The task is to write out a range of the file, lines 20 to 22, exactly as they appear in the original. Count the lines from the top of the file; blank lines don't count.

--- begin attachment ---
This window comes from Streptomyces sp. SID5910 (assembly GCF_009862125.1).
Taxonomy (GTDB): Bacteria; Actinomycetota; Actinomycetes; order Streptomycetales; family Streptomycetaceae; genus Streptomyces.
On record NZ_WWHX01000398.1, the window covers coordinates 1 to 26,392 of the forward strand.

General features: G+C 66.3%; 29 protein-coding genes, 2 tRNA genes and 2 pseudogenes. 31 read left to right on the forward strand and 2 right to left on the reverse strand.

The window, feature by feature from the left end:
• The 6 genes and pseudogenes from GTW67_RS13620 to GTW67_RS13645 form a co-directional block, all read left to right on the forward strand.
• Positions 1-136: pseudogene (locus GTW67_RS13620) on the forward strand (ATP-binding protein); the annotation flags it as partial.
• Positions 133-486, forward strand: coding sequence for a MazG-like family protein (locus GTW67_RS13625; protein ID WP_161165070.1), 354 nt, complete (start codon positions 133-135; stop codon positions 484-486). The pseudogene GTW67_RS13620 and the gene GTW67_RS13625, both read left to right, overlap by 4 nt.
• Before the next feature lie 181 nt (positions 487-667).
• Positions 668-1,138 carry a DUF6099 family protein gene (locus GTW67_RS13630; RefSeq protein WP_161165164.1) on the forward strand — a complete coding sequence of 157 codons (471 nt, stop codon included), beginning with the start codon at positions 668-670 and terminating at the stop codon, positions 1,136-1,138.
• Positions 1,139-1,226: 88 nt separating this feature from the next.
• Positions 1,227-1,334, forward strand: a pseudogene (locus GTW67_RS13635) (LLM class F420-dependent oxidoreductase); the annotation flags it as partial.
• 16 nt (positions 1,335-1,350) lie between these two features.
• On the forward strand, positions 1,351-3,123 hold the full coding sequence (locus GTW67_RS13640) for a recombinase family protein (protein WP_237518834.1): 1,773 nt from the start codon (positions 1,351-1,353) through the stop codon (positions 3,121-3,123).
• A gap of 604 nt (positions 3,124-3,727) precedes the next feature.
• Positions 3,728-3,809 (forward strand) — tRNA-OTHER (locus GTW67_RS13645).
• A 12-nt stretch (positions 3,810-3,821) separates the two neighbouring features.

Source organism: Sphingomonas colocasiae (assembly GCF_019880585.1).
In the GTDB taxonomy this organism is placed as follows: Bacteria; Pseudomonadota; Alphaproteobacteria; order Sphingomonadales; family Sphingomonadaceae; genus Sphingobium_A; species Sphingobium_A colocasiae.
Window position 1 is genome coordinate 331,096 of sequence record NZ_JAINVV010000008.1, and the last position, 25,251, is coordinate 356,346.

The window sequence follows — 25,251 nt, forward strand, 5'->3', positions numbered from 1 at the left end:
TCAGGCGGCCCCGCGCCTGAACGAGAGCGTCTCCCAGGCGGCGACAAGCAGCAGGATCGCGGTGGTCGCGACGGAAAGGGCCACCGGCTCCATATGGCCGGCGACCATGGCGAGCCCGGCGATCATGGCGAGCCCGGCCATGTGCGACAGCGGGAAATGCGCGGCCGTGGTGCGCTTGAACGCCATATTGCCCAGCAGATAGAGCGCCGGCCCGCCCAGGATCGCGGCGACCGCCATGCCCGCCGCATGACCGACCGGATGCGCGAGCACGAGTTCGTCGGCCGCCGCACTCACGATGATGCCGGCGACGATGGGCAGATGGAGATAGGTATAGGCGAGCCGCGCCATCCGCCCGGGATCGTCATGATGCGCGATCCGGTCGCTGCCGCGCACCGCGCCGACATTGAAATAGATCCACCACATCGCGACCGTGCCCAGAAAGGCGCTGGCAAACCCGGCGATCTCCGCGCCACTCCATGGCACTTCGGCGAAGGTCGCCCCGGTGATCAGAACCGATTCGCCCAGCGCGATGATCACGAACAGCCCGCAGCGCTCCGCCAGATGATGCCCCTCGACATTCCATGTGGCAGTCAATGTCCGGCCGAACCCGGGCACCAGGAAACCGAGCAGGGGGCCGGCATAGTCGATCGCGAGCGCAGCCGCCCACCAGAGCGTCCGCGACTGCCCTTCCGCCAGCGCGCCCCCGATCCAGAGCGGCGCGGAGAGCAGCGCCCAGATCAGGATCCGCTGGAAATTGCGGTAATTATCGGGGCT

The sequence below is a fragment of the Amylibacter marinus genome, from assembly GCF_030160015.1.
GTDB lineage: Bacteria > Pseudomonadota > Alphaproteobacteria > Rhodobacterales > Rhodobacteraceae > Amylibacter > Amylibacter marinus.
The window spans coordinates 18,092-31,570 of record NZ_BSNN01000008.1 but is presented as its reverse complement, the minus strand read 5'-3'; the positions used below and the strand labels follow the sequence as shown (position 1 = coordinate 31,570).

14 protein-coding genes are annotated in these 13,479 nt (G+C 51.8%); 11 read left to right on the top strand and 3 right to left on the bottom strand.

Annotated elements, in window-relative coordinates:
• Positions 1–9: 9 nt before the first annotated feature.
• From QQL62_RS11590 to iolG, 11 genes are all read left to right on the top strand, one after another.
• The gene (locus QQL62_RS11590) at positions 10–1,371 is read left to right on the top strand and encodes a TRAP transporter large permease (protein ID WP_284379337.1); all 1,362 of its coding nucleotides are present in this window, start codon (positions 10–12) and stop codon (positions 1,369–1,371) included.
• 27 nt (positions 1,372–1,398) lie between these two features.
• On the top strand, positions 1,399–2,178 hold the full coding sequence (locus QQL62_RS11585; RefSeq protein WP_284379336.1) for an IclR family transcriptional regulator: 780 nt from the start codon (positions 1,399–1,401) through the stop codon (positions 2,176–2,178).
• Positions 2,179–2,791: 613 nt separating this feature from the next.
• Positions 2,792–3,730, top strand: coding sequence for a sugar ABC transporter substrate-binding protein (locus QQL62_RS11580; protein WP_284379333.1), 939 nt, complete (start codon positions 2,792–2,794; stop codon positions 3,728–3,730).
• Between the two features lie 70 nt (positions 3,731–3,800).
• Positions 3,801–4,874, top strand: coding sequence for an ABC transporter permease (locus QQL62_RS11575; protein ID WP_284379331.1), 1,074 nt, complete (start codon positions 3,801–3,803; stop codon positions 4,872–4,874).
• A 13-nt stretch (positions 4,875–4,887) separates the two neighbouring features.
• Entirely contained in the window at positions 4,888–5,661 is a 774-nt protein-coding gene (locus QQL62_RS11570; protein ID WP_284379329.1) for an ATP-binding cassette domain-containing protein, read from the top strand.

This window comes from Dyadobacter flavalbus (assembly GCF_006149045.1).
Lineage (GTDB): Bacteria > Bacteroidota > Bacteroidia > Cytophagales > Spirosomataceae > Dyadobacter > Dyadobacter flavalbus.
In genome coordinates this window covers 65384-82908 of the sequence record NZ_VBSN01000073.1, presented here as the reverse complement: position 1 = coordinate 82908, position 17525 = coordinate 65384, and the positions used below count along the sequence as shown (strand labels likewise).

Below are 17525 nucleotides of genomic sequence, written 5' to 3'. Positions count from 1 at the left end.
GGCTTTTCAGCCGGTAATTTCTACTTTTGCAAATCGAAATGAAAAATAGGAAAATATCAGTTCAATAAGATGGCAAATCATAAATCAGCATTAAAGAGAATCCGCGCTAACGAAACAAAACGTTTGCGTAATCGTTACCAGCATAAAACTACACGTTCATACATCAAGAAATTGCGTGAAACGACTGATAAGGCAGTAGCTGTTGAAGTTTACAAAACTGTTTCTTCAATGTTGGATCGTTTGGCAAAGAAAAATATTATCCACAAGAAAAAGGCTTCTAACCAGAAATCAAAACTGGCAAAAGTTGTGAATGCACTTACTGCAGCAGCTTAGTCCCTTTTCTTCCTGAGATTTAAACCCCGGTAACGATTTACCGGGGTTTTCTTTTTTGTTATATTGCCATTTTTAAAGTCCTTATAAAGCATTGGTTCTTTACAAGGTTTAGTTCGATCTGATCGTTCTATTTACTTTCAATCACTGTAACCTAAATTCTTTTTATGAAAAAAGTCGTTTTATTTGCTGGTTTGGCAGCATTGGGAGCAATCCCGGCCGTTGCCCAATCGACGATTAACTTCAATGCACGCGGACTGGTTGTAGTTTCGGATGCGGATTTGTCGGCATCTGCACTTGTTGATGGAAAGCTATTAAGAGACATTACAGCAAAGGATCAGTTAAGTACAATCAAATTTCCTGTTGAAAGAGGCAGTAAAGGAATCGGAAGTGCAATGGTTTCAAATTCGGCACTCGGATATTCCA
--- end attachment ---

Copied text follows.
Window position 1 is genome coordinate 331,096 of sequence record NZ_JAINVV010000008.1, and the last position, 25,251, is coordinate 356,346.

The window sequence follows — 25,251 nt, forward strand, 5'->3', positions numbered from 1 at the left end:
TCAGGCGGCCCCGCGCCTGAACGAGAGCGTCTCCCAGGCGGCGACAAGCAGCAGGATCGCGGTGGTCGCGACGGAAAGGGCCACCGGCTCCATATGGCCGGCGACCATGGCGAGCCCGGCGATCATGGCGAGCCCGGCCATGTGCGACAGCGGGAAATGCGCGGCCGTGGTGCGCTTGAACGCCATATTGCCCAGCAGATAGAGCGCCGGCCCGCCCAGGATCGCGGCGACCGCCATGCCCGCCGCATGACCGACCGGATGCGCGAGCACGAGTTCGTCGGCCGCCGCACTCACGATGATGCCGGCGACGATGGGCAGATGGAGATAGGTATAGGCGAGCCGCGCCATCCGCCCGGGATCGTCATGATGCGCGATCCGGTCGCTGCCGCGCACCGCGCCGACATTGAAATAGATCCACCACATCGCGACCGTGCCCAGAAAGGCGCTGGCAAACCCGGCGATCTCCGCGCCACTCCATGGCACTTCGGCGAAGGTCGCCCCGGTGATCAGAACCGATTCGCCCAGCGCGATGATCACGAACAGCCCGCAGCGCTCCGCCAGATGATGCCCCTCGACATTCCATGTGGCAGTCAATGTCCGGCCGAACCCGGGCACCAGGAAACCGAGCAGGGGGCCGGCATAGTCGATCGCGAGCGCAGCCGCCCACCAGAGCGTCCGCGACTGCCCTTCCGCCAGCGCGCCCCCGATCCAGAGCGGCGCGGAGAGCAGCGCCCAGATCAGGATCCGCTGGAAATTGCGGTAATTATCGGGGCT